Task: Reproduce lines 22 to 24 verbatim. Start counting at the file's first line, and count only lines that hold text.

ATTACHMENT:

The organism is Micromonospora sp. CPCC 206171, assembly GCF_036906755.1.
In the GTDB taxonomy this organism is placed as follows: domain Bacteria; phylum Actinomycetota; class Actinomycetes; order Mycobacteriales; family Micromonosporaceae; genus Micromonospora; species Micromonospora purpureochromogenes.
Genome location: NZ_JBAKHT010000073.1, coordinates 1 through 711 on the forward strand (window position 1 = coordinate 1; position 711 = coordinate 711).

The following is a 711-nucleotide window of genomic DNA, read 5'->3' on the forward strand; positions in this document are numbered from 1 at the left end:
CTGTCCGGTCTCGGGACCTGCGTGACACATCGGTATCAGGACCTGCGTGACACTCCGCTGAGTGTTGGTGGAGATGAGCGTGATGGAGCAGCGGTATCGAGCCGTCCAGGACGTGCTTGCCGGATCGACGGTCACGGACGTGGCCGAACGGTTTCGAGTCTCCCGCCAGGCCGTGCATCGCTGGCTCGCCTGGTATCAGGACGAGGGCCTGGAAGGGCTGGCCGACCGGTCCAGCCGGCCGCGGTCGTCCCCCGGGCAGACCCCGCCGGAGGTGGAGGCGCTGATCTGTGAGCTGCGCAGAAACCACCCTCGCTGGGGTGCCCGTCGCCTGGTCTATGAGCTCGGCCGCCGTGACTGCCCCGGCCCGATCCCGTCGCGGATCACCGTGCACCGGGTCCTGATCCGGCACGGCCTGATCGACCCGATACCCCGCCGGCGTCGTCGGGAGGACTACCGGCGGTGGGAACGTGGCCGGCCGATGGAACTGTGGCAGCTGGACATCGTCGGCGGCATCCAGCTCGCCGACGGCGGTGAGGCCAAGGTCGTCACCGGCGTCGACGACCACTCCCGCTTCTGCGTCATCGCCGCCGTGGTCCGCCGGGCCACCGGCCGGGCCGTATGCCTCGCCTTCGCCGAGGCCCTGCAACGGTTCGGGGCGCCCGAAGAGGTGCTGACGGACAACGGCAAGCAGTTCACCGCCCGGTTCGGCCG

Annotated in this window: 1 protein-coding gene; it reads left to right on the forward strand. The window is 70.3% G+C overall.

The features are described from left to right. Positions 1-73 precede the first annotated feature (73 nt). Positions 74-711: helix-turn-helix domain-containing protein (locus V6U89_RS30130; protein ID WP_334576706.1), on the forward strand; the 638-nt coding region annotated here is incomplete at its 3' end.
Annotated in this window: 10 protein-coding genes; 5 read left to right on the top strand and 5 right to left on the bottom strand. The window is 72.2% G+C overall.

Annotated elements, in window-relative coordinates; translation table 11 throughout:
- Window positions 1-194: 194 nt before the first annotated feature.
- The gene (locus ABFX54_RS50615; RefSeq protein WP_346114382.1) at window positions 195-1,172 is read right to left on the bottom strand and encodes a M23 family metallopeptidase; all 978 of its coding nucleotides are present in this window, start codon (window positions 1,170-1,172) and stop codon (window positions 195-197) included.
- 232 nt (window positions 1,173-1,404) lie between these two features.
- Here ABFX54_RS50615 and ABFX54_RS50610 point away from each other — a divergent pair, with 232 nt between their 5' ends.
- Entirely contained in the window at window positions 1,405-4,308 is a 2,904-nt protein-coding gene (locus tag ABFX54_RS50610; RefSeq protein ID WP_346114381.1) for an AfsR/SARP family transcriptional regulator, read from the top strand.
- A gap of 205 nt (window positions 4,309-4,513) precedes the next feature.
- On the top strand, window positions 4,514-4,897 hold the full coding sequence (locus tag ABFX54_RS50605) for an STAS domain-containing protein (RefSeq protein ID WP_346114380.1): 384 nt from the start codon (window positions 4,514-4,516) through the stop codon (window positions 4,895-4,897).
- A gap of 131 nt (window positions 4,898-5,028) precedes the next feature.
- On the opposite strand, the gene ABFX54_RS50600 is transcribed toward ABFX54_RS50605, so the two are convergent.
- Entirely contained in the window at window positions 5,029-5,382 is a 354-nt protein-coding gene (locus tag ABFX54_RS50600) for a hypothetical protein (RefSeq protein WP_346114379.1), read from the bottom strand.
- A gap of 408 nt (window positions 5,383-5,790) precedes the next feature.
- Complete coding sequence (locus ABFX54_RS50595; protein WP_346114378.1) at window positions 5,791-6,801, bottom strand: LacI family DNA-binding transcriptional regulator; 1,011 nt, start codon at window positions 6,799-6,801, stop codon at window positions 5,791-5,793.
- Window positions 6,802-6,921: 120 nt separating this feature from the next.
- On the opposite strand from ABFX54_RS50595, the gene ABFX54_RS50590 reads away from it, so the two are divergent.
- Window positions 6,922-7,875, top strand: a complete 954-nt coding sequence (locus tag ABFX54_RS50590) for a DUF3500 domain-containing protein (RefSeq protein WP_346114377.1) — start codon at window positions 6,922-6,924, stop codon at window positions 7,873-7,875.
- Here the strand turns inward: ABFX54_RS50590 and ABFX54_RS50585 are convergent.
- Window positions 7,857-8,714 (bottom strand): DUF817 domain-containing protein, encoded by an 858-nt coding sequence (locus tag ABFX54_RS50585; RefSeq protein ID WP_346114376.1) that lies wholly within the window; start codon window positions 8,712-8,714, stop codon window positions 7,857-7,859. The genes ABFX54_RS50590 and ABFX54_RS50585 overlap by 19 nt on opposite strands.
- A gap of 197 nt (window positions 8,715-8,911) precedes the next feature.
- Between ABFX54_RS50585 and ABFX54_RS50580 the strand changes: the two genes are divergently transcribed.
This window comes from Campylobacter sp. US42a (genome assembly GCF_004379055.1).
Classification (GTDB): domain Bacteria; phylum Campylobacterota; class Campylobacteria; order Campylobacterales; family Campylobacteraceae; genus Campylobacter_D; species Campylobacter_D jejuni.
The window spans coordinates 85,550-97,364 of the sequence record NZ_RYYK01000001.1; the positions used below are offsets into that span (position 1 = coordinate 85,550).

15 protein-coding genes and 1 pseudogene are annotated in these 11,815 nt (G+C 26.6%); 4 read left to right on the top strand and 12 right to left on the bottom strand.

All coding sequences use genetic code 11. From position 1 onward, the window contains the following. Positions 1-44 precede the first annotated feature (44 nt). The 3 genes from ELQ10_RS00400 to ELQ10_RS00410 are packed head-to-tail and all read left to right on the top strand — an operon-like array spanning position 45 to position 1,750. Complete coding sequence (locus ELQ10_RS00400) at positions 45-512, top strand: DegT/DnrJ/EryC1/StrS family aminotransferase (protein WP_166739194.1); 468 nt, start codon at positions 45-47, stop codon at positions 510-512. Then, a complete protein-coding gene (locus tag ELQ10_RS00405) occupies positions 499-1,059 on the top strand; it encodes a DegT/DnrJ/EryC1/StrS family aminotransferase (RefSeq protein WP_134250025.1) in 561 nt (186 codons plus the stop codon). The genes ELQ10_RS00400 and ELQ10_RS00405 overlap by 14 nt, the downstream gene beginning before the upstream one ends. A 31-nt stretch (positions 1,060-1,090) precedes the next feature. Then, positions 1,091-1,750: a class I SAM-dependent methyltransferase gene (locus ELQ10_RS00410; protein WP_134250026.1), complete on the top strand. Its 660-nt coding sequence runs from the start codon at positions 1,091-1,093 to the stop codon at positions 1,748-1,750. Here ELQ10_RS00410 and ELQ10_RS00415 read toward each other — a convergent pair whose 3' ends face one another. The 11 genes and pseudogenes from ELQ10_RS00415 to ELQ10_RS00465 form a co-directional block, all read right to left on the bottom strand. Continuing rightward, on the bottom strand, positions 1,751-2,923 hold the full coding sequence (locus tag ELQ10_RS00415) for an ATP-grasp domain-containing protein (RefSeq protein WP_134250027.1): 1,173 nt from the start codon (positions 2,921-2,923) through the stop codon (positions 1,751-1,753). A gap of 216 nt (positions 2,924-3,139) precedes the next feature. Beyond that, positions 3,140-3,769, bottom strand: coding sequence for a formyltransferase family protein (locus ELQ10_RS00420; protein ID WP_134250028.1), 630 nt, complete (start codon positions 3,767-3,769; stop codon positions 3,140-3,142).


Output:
- Window positions 6,802-6,921: 120 nt separating this feature from the next.
- On the opposite strand from ABFX54_RS50595, the gene ABFX54_RS50590 reads away from it, so the two are divergent.
- Window positions 6,922-7,875, top strand: a complete 954-nt coding sequence (locus tag ABFX54_RS50590) for a DUF3500 domain-containing protein (RefSeq protein WP_346114377.1) — start codon at window positions 6,922-6,924, stop codon at window positions 7,873-7,875.